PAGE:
What do students and faculty want from their learning management systems? Apparently, not the bells, whistles and fancy features, since "relatively few use these systems to their full capacity."
That's according to a new study from EDUCAUSE, "The Current Ecosystem of Learning Management Systems in Higher Education." (PDF) Based on several surveys conducted over 2013-2014 encompassing over 10,000 students, 17,451 faculty members and nearly 800 institutions, the report captures their needs and wants for a market that is expected to approach $8 billion in 2018.
When it comes to "overall LMS satisfaction," there may be a disconnect between end users and decision-makers: "students and faculty self-report satisfaction rates that are much lower [60-65%] than the rates reported by IT leaders [over 85%]." In particular, "satisfaction ratings are highest for basic features such as curating content (faculty) and accessing content (students) and lowest for advanced features such as using the LMS in engaging and collaborative ways."
Over half (51%) of the undergraduates say "they could be more effective students...if they were better skilled at using the LMS." And 26% of faculty reported being dissatisfied with their training. Among upgrade requests, mobile functionality, better communication tools and a more user-friendly interface topped the list.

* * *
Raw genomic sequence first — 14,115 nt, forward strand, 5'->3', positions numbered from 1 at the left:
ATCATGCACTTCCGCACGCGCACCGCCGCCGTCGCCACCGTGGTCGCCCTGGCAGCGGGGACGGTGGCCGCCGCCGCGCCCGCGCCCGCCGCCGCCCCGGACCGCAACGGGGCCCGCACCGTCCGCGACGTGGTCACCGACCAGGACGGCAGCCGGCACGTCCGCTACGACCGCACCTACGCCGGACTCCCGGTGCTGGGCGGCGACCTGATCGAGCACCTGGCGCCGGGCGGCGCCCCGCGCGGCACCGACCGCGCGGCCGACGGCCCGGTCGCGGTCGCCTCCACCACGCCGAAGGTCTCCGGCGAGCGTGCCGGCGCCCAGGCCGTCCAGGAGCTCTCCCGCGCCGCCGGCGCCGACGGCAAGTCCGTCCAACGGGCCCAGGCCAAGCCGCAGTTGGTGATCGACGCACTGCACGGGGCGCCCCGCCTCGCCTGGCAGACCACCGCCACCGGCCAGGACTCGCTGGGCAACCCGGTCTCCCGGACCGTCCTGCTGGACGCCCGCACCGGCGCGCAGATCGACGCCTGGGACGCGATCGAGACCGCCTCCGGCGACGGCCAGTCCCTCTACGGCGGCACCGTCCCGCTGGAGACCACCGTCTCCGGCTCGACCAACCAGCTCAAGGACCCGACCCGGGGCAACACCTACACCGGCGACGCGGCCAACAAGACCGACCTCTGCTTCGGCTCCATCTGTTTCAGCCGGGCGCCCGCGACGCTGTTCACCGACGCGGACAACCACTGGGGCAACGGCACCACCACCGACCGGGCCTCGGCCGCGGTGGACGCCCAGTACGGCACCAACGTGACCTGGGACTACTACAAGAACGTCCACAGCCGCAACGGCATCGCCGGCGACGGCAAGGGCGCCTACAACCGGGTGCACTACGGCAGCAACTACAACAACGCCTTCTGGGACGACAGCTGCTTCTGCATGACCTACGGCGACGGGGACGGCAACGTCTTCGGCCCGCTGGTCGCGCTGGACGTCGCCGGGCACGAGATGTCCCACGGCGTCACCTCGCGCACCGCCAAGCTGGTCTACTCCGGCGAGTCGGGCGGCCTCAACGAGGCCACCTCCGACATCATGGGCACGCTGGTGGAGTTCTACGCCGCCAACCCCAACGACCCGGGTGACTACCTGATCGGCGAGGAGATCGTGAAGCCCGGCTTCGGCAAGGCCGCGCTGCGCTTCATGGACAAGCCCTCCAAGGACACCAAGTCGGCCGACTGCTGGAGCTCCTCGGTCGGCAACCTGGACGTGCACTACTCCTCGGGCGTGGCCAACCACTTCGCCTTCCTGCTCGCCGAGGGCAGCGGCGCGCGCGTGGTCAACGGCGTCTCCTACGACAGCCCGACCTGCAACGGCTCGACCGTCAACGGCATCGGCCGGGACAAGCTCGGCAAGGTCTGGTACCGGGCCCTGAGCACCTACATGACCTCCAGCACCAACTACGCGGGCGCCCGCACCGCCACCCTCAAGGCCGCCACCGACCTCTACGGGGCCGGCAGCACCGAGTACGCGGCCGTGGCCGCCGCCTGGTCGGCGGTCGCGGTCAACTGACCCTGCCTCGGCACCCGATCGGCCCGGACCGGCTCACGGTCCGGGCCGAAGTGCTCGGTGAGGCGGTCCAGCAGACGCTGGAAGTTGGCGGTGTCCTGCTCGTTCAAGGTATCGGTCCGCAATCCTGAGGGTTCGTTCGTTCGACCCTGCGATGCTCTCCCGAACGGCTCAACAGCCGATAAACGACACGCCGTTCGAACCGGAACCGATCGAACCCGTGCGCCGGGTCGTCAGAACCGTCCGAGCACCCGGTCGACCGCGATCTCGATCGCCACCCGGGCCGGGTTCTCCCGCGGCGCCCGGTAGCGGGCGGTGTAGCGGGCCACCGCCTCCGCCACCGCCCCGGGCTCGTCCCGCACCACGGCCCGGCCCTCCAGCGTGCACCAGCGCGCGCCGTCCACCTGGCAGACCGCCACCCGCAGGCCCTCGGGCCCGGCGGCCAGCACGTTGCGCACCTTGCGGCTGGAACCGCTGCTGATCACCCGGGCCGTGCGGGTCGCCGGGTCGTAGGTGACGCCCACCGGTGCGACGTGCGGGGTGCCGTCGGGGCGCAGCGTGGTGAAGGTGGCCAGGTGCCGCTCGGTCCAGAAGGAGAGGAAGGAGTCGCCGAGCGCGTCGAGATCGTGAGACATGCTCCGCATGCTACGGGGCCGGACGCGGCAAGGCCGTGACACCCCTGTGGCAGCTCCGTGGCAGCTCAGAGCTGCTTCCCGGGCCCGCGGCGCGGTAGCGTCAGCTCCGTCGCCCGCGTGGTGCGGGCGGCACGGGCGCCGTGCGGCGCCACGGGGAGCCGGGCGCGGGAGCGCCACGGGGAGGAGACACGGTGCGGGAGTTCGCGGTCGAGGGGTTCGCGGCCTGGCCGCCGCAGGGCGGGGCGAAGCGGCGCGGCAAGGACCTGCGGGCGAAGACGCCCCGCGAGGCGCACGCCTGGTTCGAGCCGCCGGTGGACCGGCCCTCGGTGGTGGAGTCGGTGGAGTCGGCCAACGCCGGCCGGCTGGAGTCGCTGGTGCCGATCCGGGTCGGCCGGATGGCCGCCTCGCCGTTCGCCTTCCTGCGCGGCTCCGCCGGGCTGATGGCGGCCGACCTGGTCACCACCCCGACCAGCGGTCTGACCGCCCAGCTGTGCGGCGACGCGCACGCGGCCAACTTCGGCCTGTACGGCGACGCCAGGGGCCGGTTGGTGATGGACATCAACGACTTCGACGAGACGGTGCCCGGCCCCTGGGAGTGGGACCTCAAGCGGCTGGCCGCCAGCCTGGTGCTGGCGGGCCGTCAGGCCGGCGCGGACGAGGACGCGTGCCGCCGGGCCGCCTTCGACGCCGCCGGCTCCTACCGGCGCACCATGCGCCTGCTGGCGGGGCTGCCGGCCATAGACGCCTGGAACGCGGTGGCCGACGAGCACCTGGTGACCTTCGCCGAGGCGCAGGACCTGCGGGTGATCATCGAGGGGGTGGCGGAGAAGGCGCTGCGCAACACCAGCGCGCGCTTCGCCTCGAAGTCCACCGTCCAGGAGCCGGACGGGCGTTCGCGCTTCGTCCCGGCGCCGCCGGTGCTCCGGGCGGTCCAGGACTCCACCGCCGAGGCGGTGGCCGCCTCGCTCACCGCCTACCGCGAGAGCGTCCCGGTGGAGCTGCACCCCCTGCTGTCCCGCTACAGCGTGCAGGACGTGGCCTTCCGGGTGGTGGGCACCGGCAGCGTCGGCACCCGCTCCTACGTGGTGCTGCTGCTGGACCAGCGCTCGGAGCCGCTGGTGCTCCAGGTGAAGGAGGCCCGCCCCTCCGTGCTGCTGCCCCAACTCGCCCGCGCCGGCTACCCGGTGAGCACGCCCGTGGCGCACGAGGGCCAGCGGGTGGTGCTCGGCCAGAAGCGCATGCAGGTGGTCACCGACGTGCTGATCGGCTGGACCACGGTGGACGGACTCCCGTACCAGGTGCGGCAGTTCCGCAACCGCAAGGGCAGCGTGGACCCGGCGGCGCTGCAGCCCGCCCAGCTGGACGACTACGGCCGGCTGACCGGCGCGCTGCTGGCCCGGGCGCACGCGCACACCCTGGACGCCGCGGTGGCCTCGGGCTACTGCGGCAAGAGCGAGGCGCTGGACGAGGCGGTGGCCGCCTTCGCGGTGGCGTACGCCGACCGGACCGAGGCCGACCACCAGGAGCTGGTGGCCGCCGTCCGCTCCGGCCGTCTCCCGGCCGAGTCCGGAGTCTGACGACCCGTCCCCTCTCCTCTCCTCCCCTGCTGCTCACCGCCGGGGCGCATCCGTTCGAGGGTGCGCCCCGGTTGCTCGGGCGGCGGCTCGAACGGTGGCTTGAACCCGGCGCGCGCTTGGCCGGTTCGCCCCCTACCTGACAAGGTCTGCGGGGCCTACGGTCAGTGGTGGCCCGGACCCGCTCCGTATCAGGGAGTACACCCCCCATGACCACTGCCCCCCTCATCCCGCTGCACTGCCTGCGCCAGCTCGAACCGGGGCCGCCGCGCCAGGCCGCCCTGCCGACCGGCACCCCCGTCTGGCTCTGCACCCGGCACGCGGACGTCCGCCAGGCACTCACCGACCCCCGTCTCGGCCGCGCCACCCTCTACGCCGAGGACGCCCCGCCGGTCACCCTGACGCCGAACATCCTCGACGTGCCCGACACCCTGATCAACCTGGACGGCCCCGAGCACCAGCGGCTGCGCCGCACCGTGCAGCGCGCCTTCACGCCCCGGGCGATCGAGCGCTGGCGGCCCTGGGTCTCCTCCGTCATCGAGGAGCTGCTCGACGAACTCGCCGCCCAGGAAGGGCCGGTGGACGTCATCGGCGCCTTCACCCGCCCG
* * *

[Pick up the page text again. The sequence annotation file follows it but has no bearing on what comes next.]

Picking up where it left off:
The report predicts that "nearly one in five institutions are preparing to replace their LMS system in the next three years." That must be music to the ears of upstart LMS companies. According to the latest research from George Kroner (a former Blackboard engineer) and his team at edutechnica, Blackboard, long the incumbent provider, is hemorrhaging market share. Among higher-ed institutions with more than 800 full-time enrollment, "market share of Blackboard Learn...drops significantly while Moodle and "Other" gain significantly."
Phil Hill summarizes the most notable changes from Edutechnica's 2013 data. In particular, "Blackboard's BbLearn and ANGEL continue to lose market share in the US" while "Canvas is the faste[st] growing LMS and has taken over D2L [Desire2Learn]."
Market leaders don't give up the throne easily, though. Blackboard, under CEO Jay Bhatt, has committed itself to a "culture of innovation." Meanwhile, Desire2Learn recently raised another big round to add to its war chest, and Instructure is on the path towards an IPO.
May the LMS live in interesting times.